Filed Under:Life Insurance, Life Planning Strategies

5 financial lessons from Game of Thrones

We can only wonder if Queen Elizabeth II wanted to sit on the coveted Iron Throne. (AP/Peter Morrison)
We can only wonder if Queen Elizabeth II wanted to sit on the coveted Iron Throne. (AP/Peter Morrison)

Enter the world of Westeros, Essos, Sothoryos and Ulthos, where dragons and magic exist, and you’re in the HBO series Game of Thrones (GoT), based on the fantasy and science fiction books A Song of Ice and Fire by George R. R. Martin. Learning about how hard life was back then — the gruesome battles, the everyday perils — definitely teaches one how to survive past age 20.

It's likely that insurance exists in this fairytale land, because insurance has existed since the times of the Romans. Not to mention that all those marriages for power, alliances and money demand complex life insurance policies and estate plans. And so, here are some industry lessons that we can infer from GoT.

King Robert Baratheon

1. Make sure your estate plan is in legal order.

Love him or despise him, King Robert Baratheon rules over all of the Seven Kingdoms. After a mysterious accident involving alcohol and a boar leaves him on his deathbed — one in which Queen Cersei is involved indirectly — Lord Stark sends a message to Robert’s two younger brothers, Stannis and Renly. The message states that Robert is not the real father of his kids and that they are the product of incest between Cersei and her twin brother, Jaime. (I know. Eww.)

Brienne of Tarth Jamie Lannister

2. Disability insurance is a critical protection product for just about every worker.

While everything was falling apart in King’s Landing with Robert's death, the Lannisters were at war with the Starks. During one of these battles, Jaime is captured by the Starks. Lady Stark ultimately releases him, and tasks Brienne of Tarth, a woman knight, to escort him back to King’s Landing in exchange for Sansa and Arya. 

Game of Thrones Dragon Eggs

3. Whether it's a financial nest egg or a dragon, you need investments you can count on. 

Viserys Targaryen plots to invade Westeros and reclaim his crown as the rightful heir of the Seven Kingdoms. But he lacks all possible resources (armies, boats, money, wit, etc.), so he “sells” his younger sister, Daenerys, in marriage to Khal Drogo. During the wedding ceremony, Daenerys receives a lot of gifts, among them three dragon eggs that have supposedly turned to stone by the passage of time.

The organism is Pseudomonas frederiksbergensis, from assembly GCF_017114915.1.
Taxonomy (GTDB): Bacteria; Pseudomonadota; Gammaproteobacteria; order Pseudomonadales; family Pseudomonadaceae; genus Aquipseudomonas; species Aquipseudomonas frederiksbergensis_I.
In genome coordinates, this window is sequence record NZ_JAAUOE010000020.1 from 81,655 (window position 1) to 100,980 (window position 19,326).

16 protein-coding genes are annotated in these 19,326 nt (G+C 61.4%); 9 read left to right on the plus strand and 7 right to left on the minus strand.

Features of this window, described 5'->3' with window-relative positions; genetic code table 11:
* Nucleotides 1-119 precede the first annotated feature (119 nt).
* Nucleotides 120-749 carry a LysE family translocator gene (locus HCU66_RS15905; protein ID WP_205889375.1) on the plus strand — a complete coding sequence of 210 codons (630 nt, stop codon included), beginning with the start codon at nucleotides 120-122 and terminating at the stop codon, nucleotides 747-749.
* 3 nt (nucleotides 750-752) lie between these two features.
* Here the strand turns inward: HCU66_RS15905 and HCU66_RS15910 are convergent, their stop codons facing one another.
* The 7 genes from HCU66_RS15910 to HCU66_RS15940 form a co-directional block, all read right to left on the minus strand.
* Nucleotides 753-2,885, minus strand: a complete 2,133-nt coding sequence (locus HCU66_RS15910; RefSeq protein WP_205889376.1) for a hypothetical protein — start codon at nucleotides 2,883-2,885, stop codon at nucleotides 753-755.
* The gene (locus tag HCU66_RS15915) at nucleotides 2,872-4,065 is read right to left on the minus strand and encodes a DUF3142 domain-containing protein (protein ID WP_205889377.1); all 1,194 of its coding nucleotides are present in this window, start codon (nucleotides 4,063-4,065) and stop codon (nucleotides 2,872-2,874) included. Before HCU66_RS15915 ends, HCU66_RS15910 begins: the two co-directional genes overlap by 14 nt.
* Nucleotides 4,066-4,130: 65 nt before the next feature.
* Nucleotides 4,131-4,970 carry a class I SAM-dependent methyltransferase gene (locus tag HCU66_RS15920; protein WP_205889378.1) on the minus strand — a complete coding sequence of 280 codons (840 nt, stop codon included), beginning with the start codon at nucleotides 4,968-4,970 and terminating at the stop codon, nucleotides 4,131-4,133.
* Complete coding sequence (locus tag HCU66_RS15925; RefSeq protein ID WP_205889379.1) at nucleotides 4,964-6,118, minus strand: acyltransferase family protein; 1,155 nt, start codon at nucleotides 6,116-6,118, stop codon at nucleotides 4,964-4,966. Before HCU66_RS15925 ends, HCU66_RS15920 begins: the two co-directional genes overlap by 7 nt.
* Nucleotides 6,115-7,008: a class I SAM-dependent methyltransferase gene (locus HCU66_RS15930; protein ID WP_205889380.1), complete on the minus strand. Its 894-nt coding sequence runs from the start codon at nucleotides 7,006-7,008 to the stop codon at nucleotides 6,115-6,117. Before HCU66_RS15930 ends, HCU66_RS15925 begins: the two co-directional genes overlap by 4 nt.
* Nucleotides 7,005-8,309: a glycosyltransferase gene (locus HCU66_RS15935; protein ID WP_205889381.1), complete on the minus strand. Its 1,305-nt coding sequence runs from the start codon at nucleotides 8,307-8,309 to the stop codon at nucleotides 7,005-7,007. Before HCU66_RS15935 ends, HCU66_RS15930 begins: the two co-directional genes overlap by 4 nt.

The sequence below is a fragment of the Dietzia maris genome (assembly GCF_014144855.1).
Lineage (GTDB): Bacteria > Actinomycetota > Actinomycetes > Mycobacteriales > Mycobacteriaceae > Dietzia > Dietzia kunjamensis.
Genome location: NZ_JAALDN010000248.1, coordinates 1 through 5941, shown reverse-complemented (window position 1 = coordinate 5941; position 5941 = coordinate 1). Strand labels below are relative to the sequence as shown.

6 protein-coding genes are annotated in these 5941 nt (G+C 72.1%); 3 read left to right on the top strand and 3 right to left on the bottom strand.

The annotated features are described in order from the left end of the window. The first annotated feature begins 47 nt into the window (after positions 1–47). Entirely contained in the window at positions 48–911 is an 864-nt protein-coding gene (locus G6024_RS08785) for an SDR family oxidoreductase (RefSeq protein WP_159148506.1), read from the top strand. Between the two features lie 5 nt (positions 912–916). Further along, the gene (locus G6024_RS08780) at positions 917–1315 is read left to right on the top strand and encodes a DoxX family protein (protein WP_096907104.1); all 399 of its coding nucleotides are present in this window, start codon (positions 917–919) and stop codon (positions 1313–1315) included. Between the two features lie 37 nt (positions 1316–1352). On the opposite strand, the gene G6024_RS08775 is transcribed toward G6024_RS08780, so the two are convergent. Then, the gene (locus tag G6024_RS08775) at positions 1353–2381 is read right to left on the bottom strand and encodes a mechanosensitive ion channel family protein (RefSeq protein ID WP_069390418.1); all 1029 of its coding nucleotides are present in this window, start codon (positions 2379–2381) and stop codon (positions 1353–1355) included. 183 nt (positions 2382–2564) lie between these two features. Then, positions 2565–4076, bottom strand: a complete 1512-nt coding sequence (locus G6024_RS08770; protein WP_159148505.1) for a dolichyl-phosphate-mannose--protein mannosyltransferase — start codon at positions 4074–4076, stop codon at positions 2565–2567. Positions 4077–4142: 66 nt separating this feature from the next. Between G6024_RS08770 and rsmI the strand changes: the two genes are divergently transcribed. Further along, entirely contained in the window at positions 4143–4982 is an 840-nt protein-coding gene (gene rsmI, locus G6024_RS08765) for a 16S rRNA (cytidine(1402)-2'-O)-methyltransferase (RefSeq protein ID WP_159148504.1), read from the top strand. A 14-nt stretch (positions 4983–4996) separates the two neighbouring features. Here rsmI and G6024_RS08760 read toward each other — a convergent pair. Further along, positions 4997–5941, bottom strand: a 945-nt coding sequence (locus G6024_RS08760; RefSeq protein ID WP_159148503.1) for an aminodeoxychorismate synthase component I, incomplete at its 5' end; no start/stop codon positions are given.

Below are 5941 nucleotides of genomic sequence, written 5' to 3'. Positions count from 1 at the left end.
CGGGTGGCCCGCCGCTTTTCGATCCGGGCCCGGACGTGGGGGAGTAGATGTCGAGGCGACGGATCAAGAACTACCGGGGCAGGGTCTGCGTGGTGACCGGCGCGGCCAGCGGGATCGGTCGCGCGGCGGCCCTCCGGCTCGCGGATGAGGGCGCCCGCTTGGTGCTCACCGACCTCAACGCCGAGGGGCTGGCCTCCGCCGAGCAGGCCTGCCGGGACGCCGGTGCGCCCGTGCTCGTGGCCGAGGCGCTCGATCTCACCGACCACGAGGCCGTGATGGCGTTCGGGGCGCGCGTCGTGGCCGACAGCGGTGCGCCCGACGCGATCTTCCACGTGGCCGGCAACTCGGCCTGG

Daenerys feels a strange connection to these “rocky” eggs: something draws her in and she takes care of them. It’s not until later that she builds a pyre for her dead husband, that she places the dragon eggs on the pyre and enters the fire. When the fire dies in the morning, she is alive and has three baby dragons around her.

Daenerys and the Unsullied 

4. The best financial partnerships are based on trust. 

In her position as a type of foreign queen to the Dothraki, Daenerys learns their culture, customs and language. She fights for the rights of the women, while trying to defend the prisoners they take as slaves when they attack other villages. This resonates with some Dothraki, although most are not in favor of compassion, believing it to be a sign of weakness.

Sansa Stark and Joffrey

5. Not having a trusted advisor is too big a risk to take. 

Where to begin with Sansa Stark? After going to King’s Landing with her father and loving life in the big city, Sansa starts picking up bad manners from the people at court, mainly Queen Cersei. However, after Lord Stark is beheaded, both the Queen and the recently crowned Joffrey beat, manipulate, torture and humiliate poor Sansa. She just sits there in silence and takes it.

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Nichole Morford

Nichole Morford
Managing Editor

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